This book is a return to the writings of Karl Marx, including his under-appreciated dissertation, through the lens of the pressing philosophical and political problems of our time: ecological crisis, gender inequality, colonialism, and global mobility. However, the aim of this book is not to make Marxism relevant by “applying” it to contemporary issues. Instead, Marx in Motion, the first new materialist interpretation of Marx’s work, treats Capital as if it were already a response to the present.
Thomas Nail argues that Marx was a new materialist avant la lettre. He argues that Marx did not believe history was determined, or that matter was passive, or that humans were separate or superior to nature. Marx did not even have a labor theory of value. Marxists argue that new materialists lack a sufficient political and economic theory, and new materialists argue that Marx’s materialism is human-centric and mechanistic. This book aims to solve both problems by proposing a new materialist Marxism.”
A rebirth of Marxism is occurring today. For many people Marx never faded away, but for the rest of the world Marx made his most recent return to the public eye during the financial collapse of 2008. After the financial meltdown, international book sales of Capital exploded for the first time in decades. Marx’s face and ideas appeared all over the world, in newspapers, on television, and on the internet. Universities and occupa- tion teach-ins hosted public events in which Marxists were asked, for the first time in a long time, to speak out widely on capitalist crisis and “the idea of communism.”1 Everyone, it seems, was reading Capital again.
The reason for the return to Marx is obvious: taxpayer bailouts of banks “too big to fail,” government austerity, student-loan debt, millions displaced from their homes by the collapse of subprime mortgages, his- torically large income inequalities between the 99 percent and the 1 per- cent, record-breaking migration, and human-induced climate change all appeared to be inextricably connected to global capitalism. As the most his- torically foundational and systematic critic of capitalism to date, Karl Marx remains our contemporary. “Marxism,” as Jean-Paul Sartre once wrote, “re- mains the philosophy of our time because we have not gone beyond the circumstances which engendered it.”2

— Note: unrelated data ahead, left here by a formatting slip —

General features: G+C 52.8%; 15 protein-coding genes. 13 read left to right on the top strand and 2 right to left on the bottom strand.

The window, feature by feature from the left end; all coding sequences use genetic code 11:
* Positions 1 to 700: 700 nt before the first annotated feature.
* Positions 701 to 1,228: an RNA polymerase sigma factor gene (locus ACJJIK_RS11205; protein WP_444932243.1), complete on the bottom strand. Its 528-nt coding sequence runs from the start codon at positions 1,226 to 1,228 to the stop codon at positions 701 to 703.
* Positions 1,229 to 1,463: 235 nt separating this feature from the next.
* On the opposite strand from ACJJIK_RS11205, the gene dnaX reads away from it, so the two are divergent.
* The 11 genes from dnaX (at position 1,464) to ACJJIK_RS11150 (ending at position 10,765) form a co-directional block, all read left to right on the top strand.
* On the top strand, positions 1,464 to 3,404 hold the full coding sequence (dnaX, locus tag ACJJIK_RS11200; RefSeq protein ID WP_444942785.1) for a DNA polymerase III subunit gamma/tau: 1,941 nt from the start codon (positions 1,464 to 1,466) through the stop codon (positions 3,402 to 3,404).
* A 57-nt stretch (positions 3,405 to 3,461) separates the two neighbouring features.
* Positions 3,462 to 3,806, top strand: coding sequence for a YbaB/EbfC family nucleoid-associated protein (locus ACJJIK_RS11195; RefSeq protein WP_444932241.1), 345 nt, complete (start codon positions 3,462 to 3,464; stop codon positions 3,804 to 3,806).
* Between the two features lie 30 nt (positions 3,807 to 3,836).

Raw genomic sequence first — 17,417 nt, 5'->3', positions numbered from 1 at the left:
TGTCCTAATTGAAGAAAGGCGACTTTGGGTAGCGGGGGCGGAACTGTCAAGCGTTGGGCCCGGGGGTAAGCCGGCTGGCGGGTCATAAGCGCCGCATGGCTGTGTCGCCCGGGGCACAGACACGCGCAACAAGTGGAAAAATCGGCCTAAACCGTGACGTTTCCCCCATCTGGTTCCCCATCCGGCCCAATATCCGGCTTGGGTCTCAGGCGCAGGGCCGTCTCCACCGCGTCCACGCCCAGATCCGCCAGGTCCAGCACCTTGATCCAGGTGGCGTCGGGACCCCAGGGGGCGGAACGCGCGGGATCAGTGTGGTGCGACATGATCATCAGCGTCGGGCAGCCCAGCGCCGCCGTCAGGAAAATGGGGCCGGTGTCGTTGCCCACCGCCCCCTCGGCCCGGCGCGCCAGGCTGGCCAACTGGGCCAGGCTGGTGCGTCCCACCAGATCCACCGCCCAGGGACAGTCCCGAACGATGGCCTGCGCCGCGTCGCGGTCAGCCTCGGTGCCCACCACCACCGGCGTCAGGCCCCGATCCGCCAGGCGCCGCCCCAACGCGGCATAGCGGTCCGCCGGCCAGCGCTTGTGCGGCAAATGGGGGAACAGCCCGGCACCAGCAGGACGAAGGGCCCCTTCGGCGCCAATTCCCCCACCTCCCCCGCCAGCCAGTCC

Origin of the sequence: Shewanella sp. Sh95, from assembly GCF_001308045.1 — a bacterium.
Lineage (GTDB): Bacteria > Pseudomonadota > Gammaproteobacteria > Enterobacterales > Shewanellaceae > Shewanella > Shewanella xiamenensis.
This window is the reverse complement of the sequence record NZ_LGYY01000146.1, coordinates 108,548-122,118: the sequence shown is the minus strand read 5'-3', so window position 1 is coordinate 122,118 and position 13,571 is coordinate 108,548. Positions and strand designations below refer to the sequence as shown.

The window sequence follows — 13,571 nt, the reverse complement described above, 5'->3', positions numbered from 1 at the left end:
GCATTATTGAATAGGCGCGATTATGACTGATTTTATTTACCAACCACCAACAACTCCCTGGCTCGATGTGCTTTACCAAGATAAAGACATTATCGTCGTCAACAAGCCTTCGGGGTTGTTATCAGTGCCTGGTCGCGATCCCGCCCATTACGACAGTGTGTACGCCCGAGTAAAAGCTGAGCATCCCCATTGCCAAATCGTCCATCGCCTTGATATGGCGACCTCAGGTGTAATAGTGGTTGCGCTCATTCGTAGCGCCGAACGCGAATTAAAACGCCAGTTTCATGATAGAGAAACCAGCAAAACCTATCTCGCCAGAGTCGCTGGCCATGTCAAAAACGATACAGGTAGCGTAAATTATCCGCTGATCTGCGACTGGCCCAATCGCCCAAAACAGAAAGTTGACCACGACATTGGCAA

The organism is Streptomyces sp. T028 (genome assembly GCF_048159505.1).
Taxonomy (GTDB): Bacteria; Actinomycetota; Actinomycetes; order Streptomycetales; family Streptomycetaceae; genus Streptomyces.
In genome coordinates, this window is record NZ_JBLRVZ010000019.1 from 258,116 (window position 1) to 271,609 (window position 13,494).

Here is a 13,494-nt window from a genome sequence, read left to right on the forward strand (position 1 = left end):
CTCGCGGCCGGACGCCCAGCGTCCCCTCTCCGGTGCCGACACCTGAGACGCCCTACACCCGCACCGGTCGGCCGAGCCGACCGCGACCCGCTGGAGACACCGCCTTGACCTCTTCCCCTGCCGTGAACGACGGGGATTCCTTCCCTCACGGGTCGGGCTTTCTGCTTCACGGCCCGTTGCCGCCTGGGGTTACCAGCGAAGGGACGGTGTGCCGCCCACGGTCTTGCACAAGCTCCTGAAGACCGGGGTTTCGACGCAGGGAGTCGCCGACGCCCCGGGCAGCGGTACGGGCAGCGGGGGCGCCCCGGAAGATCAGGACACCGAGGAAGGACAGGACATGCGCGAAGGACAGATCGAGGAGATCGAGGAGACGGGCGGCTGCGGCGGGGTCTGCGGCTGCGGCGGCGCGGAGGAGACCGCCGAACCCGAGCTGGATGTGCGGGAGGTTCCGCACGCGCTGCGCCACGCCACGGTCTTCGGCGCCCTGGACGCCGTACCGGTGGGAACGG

Every era after Marx has reinvented his ideas to fit its needs. The pre- sent era, inaugurated by the 2008 financial crisis, is no exception. There is not one Marx forever and for all time, just as there is not one theory of capitalism, materialism, or communism for all time.3 There are a thousand Marxes. In fact, one of the greatest insights and contributions of Marx’s work is that it treats theory itself as a historical practice. Marxism is not just an interpretive activity but a creative one. As our historical conditions, including new knowledge in physics, economics, ecology, culture, and so on, change, so do the kinds of questions we pose and the kinds of answers we find. Marx in Motion is a contribution to a twenty-first-century return to Marx.